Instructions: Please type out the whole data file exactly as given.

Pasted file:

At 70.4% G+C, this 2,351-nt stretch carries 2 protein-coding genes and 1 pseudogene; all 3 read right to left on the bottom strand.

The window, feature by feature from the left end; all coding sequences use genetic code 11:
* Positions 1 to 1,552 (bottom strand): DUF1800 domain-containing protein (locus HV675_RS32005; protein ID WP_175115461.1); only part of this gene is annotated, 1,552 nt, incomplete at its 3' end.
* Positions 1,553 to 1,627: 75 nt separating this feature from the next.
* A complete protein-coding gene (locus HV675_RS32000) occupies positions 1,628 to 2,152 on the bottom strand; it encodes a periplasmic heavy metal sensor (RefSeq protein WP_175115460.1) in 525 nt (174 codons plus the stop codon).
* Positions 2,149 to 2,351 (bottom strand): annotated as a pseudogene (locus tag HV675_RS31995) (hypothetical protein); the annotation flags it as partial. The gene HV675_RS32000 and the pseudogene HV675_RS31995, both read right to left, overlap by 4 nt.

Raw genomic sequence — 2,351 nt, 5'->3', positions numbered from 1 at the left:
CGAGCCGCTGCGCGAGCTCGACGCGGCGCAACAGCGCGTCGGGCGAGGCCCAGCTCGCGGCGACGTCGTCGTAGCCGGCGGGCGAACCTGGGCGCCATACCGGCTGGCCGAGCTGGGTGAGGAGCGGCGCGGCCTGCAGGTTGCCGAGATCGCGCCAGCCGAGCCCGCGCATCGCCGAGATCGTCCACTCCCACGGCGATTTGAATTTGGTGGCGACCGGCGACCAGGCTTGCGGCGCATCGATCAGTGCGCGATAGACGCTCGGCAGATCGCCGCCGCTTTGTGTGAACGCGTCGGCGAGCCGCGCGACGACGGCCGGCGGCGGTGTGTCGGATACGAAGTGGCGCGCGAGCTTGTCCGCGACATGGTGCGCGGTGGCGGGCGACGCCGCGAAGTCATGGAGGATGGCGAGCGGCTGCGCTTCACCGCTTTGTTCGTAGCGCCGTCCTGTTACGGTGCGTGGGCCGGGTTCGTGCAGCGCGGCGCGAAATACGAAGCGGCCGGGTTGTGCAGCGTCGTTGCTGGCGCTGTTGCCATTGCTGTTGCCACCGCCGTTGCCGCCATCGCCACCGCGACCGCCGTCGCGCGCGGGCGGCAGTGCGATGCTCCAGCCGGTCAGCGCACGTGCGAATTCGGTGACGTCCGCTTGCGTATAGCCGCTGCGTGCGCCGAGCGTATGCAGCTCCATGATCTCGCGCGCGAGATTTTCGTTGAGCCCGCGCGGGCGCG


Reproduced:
At 70.4% G+C, this 2,351-nt stretch carries 2 protein-coding genes and 1 pseudogene; all 3 read right to left on the bottom strand.

The window, feature by feature from the left end; all coding sequences use genetic code 11:
* Positions 1 to 1,552 (bottom strand): DUF1800 domain-containing protein (locus HV675_RS32005; protein ID WP_175115461.1); only part of this gene is annotated, 1,552 nt, incomplete at its 3' end.
* Positions 1,553 to 1,627: 75 nt separating this feature from the next.
* A complete protein-coding gene (locus HV675_RS32000) occupies positions 1,628 to 2,152 on the bottom strand; it encodes a periplasmic heavy metal sensor (RefSeq protein WP_175115460.1) in 525 nt (174 codons plus the stop codon).
* Positions 2,149 to 2,351 (bottom strand): annotated as a pseudogene (locus tag HV675_RS31995) (hypothetical protein); the annotation flags it as partial. The gene HV675_RS32000 and the pseudogene HV675_RS31995, both read right to left, overlap by 4 nt.

Raw genomic sequence — 2,351 nt, 5'->3', positions numbered from 1 at the left:
CGAGCCGCTGCGCGAGCTCGACGCGGCGCAACAGCGCGTCGGGCGAGGCCCAGCTCGCGGCGACGTCGTCGTAGCCGGCGGGCGAACCTGGGCGCCATACCGGCTGGCCGAGCTGGGTGAGGAGCGGCGCGGCCTGCAGGTTGCCGAGATCGCGCCAGCCGAGCCCGCGCATCGCCGAGATCGTCCACTCCCACGGCGATTTGAATTTGGTGGCGACCGGCGACCAGGCTTGCGGCGCATCGATCAGTGCGCGATAGACGCTCGGCAGATCGCCGCCGCTTTGTGTGAACGCGTCGGCGAGCCGCGCGACGACGGCCGGCGGCGGTGTGTCGGATACGAAGTGGCGCGCGAGCTTGTCCGCGACATGGTGCGCGGTGGCGGGCGACGCCGCGAAGTCATGGAGGATGGCGAGCGGCTGCGCTTCACCGCTTTGTTCGTAGCGCCGTCCTGTTACGGTGCGTGGGCCGGGTTCGTGCAGCGCGGCGCGAAATACGAAGCGGCCGGGTTGTGCAGCGTCGTTGCTGGCGCTGTTGCCATTGCTGTTGCCACCGCCGTTGCCGCCATCGCCACCGCGACCGCCGTCGCGCGCGGGCGGCAGTGCGATGCTCCAGCCGGTCAGCGCACGTGCGAATTCGGTGACGTCCGCTTGCGTATAGCCGCTGCGTGCGCCGAGCGTATGCAGCTCCATGATCTCGCGCGCGAGATTTTCGTTGAGCCCGCGCGGGCGCG